By Lisa Scottoline
On July 1, I’m turning sixty-five.
That’s right, I’m officially a senior citizen.
And with age, comes wisdom.
Lucky for you, I’m not going to impart any wisdom of my own herein.
It would probably take only a minute or two, so you’re not missing much wisdom, not even your minimum daily requirement.
But I know a lot of things, from experience. I learned from the good things that happened to me, and more from my mistakes. I look forward to making many more, bigger and better mistakes. I hope to improve my mistake-making, in general.
Wish me (bad) luck!
Sixty-five years teach you a lot. And senior citizens have a lot to teach us, a whole lot. A lot that can prevent us from getting into trouble, or can make our life easier, or help us be happier.
The irony is that the older you get, and the more wisdom you acquire, the less people are willing to listen to you.
Your mother probably knew this, too. So did your father. So did your grandparents, if you remember them.
When they tried to tell you stuff, I don’t know if you listened.
I admit, I didn’t.
Mother Mary thought she knew everything and told me so.
Do you know what?
She was right.
One thing she told me becomes truer each day: “Remember, the world doesn’t revolve around you.”
I think of that these days, because you can’t become a senior citizen without reference to the pandemic.
People are getting sick every day, and dying, and we know that senior citizens are the highest-risk group, especially those in nursing homes. But in almost every news story, that’s a footnote.
I walk around the block with the dogs, and because I rarely see another person, I carry my mask in a fanny pack. But if I see someone approaching, I put the mask on. And we all know that the mask prevents the spread of the disease, protecting others rather than the person in the mask.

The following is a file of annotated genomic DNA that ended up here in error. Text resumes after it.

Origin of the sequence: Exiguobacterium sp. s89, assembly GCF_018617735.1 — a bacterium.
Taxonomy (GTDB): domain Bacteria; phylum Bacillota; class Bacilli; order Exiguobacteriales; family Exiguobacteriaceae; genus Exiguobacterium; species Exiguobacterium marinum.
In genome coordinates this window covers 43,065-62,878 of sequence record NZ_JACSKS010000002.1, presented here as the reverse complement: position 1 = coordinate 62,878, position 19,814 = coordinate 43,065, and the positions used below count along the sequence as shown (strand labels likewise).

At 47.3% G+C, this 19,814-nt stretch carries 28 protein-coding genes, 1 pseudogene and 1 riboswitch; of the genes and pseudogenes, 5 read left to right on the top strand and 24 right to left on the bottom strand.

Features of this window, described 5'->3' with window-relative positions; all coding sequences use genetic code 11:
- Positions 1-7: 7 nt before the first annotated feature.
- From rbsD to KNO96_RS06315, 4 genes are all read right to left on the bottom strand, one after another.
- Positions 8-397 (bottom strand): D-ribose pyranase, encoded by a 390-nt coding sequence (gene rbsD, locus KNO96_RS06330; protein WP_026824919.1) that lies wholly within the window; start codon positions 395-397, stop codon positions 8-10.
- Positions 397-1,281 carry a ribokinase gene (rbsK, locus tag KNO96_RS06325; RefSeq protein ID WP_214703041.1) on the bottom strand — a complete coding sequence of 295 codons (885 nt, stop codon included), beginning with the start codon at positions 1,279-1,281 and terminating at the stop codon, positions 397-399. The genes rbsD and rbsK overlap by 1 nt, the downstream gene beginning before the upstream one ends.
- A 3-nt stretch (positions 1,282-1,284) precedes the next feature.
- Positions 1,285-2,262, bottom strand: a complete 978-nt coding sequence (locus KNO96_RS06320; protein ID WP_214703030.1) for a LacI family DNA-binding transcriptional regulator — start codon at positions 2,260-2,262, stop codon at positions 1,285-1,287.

But I pass younger people, and they aren’t wearing masks to protect me. Or anyone else.
Honestly, Mother Mary would be spitting mad.
And creatively profane.
When you wear a mask, you’re proving that you know the world doesn’t revolve around you.
You’re doing it for others.
And for the greater good.
I wish we valued older people more, and I say that not because I’m officially older. Because the greater good may not include your parents or grandparents, but includes somebody’s parents or grandparents.
And they matter.
An author smarter than I am has said, The past isn’t prologue. It isn’t even past.
I’m actually thrilled about my birthday. I don’t mind being my age. I feel better than ever, except for the sadness of the pandemic. I read the obituaries with my heart in my throat. I look at the grim Covid charts, try to follow the red lines, and remember that all of those numbers, which they call “cases,” are people.
Time, and the pandemic, has taught me that people are the only thing that matter in life. Not things, not accomplishments, not houses, not money.
To lose one is a loss for all.
To lose the oldest of us is not the footnote, it’s the story.
Old people are living history.
We are who we are because of them.
We are here because of them.
If all it takes to protect them is a mask, sign me up.
Not because I’m turning sixty-five.
Because I’m Mother Mary’s daughter.
Copyright Lisa Scottoline 2020
Lisa is thrilled to announce that her co-author for these humorous essays, daughter Francesca Serritella, published her debut novel, Ghosts of Harvard on May 5, 2020. Order the book by May 19th, and you can get a free paperback of their essays!